A far less obscure choice, and I'm comfortable saying will likely be on other long lists - if not top tens - is Badly Drawn Boy, Damon Gough's nom de plume for his chamber pop band whose first record, the Hour of Bewilderbeast, was a stunner, and whose subsequent output hasn't measured up nearly as well. We all (I think) know the music well, so feel free to imagine your favourite track instead of this one (though it's a goody).

Monday, July 06, 2009

I bet Mike and Stuart's kids would feel a whole lot more responsive if they could see the pics that you tried to upload, Derek. Hopefully, it wasn't a shot of Michael Jackson.

As for your picks, I think both the Beck and Flaming Lips albums you mentioned will be on my list, likely in the top 30 or 20, and interesting that you should put these two together as their double-bill concert was one that I enjoyed a few years back when they came to Massey Hall. The only disappointment was that 4 songs in, the Flaming Lips, who were opening, had some technical/sound problems that ended up cutting their set short. They did a few accapella versions of some songs but didn't get to 'Are You a Hypnotist', which wouldn't have really translated well without the complete production. Still think I prefer their 1999 (read: ineligible for nomination for this decade) disc "The Soft Bulletin" but "Yoshimi" has some pretty great moments as well, as you've duly noted.

Also dig the Microphones disc, which I only discovered last year and will likely include on my list. As for your omission of Arcade Fire, Bri, I was going to file this under 'deliberately provocative on an unconscious level, despite implied sincerity' but then recalled that you never were on board this particular train. Both discs will likely hit the top of my list so I'll have to either have to make a compelling case for its greatness when the complete list is unveiled or simply make a derisive comment on your artistic sensibility (likely the easier route but we'll see what my time is like around December).

For now, two more additions:

Madvillain - Madvillainy (2004)

Madvillian is less a group than a collaboration between producer Madlib (the music) and MF Doom (the lyrics and vocals). Though the tracks sometimes come to an abrupt end just as they're getting interesting, the clever word play, rhymes, use of music samples and what sounds like mid-20th century radio programs, make this an engaging listen from start to finish. For those not sold on the more commercial sound of someone like a Kanye or Common, this might be a good foray into the genre.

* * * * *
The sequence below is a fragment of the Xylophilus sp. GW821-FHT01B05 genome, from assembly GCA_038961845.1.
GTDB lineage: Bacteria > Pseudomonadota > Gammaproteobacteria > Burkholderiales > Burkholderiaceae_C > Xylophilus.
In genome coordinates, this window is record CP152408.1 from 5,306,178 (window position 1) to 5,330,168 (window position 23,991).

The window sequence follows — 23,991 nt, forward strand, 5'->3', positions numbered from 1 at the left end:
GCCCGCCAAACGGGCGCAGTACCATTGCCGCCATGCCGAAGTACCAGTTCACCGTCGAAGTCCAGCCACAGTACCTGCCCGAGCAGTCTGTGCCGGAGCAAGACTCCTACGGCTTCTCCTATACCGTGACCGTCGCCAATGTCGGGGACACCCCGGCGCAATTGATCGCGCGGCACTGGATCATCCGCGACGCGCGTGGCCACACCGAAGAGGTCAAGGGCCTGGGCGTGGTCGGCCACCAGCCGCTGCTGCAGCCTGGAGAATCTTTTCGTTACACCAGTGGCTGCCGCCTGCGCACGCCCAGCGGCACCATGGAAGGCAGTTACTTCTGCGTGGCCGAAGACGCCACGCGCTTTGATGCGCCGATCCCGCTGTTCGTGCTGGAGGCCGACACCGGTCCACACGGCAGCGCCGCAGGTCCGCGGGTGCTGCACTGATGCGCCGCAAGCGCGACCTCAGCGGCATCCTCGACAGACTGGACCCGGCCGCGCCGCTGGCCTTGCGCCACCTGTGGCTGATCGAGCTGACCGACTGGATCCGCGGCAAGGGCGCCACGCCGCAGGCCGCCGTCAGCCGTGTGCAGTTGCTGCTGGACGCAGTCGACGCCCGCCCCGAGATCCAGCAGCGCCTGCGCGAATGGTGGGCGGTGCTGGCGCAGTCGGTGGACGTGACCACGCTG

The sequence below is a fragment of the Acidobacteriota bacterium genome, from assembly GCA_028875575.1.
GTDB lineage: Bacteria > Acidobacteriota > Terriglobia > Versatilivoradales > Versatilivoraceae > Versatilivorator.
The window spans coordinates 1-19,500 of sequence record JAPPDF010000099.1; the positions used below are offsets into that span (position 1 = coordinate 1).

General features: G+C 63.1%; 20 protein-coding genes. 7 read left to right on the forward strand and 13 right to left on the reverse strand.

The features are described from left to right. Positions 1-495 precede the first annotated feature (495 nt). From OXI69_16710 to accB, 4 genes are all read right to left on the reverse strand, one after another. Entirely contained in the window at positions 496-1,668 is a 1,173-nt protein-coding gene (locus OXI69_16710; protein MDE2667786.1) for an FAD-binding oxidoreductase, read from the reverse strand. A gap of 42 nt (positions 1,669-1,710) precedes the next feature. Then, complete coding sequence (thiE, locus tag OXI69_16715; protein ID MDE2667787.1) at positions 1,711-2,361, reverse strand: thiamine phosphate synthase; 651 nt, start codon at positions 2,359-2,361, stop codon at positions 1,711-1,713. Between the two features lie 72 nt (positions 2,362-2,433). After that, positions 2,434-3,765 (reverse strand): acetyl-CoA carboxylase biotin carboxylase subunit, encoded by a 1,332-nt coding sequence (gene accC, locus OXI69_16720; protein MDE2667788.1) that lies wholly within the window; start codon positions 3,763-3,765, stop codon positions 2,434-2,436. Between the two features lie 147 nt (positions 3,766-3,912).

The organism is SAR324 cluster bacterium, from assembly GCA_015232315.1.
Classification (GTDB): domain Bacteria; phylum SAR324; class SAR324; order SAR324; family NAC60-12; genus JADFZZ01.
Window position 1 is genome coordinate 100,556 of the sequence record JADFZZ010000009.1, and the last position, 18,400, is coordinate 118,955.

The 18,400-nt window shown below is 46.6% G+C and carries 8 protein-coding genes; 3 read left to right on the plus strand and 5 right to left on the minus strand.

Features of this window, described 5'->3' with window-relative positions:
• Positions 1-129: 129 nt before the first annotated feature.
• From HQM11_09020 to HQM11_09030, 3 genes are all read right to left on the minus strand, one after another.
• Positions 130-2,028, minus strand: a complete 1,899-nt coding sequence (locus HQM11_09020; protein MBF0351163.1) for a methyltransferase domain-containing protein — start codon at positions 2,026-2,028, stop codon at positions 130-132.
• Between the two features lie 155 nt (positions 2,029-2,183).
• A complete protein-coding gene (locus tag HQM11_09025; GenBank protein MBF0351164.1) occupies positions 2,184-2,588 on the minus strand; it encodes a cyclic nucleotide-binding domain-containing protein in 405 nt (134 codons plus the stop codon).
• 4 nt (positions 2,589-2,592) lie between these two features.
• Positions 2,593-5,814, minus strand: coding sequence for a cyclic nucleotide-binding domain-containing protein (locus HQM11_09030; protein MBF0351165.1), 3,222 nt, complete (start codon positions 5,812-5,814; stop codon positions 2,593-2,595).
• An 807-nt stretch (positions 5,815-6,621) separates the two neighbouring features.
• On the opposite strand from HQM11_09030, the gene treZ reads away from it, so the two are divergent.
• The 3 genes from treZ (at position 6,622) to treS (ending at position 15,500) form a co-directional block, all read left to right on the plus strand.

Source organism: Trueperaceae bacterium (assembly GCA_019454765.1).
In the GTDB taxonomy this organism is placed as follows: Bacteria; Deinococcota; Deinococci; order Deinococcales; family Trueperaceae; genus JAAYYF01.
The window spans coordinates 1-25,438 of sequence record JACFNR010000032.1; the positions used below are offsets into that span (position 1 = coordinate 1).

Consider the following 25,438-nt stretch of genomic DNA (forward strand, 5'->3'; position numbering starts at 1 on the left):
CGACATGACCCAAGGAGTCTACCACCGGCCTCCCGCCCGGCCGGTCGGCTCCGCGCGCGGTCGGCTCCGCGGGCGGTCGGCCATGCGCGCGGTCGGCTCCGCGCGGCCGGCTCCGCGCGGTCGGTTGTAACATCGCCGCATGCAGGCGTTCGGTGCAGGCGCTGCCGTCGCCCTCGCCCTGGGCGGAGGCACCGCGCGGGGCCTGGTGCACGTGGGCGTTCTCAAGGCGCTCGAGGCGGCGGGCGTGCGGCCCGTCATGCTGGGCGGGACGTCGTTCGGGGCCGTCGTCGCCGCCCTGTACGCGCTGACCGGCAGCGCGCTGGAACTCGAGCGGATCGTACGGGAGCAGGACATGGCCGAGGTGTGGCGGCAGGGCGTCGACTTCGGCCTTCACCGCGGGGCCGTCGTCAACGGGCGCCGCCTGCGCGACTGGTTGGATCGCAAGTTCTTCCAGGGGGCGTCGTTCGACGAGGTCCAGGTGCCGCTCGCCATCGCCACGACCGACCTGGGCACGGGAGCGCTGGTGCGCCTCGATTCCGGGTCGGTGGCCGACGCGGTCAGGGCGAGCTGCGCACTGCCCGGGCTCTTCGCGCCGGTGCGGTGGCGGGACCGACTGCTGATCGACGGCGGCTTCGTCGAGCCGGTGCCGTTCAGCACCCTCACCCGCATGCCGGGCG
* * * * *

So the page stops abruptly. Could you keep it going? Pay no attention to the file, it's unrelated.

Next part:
Elbow - Cast of Thousands (2003)

Really beautiful English atmospheric pop, with nods to Radiohead and Catherine Wheel. This album ranges emotionally and lyrically between being caustic and soothing, hopeful and deeply cynical. Some songs build into soaring, anthemic choruses, at times accompanied by full choir, while others use little more than a piano and quiet, pained vocals to sad yet beautiful effect. What I would have hoped Coldplay's future releases would have sounded like after 'Don't Panic' and 'Yellow'.

Video here as they've disabled embedding.

Saturday, July 04, 2009

Side 2 gems from the last two albums I mentioned in my previous post, Beck's "Sunday Sun" (track #10) and the Flaming Lips' "Are You a Hypnotist" (track #7). Obviously something to be said for still listening to a record in its entirety. We're probably a dying breed but if an artist gives us 50 plus minutes of music shouldn't we feel obligated to listen to the whole thing? Mike and Stuart how do your kids feel about this?
Wow, Stuart nailed that. Looks like Brian sounds like Spoon. Pretty good song although I'm not sure I need to see a band from the Peg on a best of the decade list.

As for the Microphone's I will have to check out that disc. I own their previous disc 2000's "It Was Hot We Stayed in the Water" (pretty good album title) and the only truly memorable track was the 11 minute "Glow" (part 1 I guess).

Keeping with the cancon bent of Brian's selections I will put forth Destroyer's 2001 disc "Streethawk: A Seduction". Since it had a very 70's (Bowie, Drake) feel to it anyway this is an album that has aged well. Might be the key to any great record, not sounding like everything else that comes down the pike during the same period. Joanna Newsom's "Ys" either confirms or blows that theory to kingdom come depending on how you feel about our harp playing friend.

From the following year, 2002, Beck's "Sea change" is an album that I might have bypassed completely if I had listened solely to the critics. Stuart set me straight on this one and I picked it up at Soundscapes on my way to New Zealand for my year long soujourn. Part of the reason for selling house and packing up for the big adventure was my imminent 40th birthday and this album lived with me for the whole time I was gone as it suited my melancholy mindset to a T.

This album and the Flaming Lip's "Yoshimi Battles the Pink Robots", another favourite of the decade, were on constant rotation during my year off and for me they have a similar vibe. Artists baring their soul, one on a very personal scale and the Lips' almost on a planetary scale. Both great albums for contemplating your small place on this big planet.

Thursday, July 02, 2009

He is startlingly handsome isn't he?
well I always knew you were narcisstic Brian but this goes too far. To insert yourself into that video by Novillero the Hypothesist... (that you just recommended below)... is something else... and if it isnt really you he sure looks like you so the critism still stands...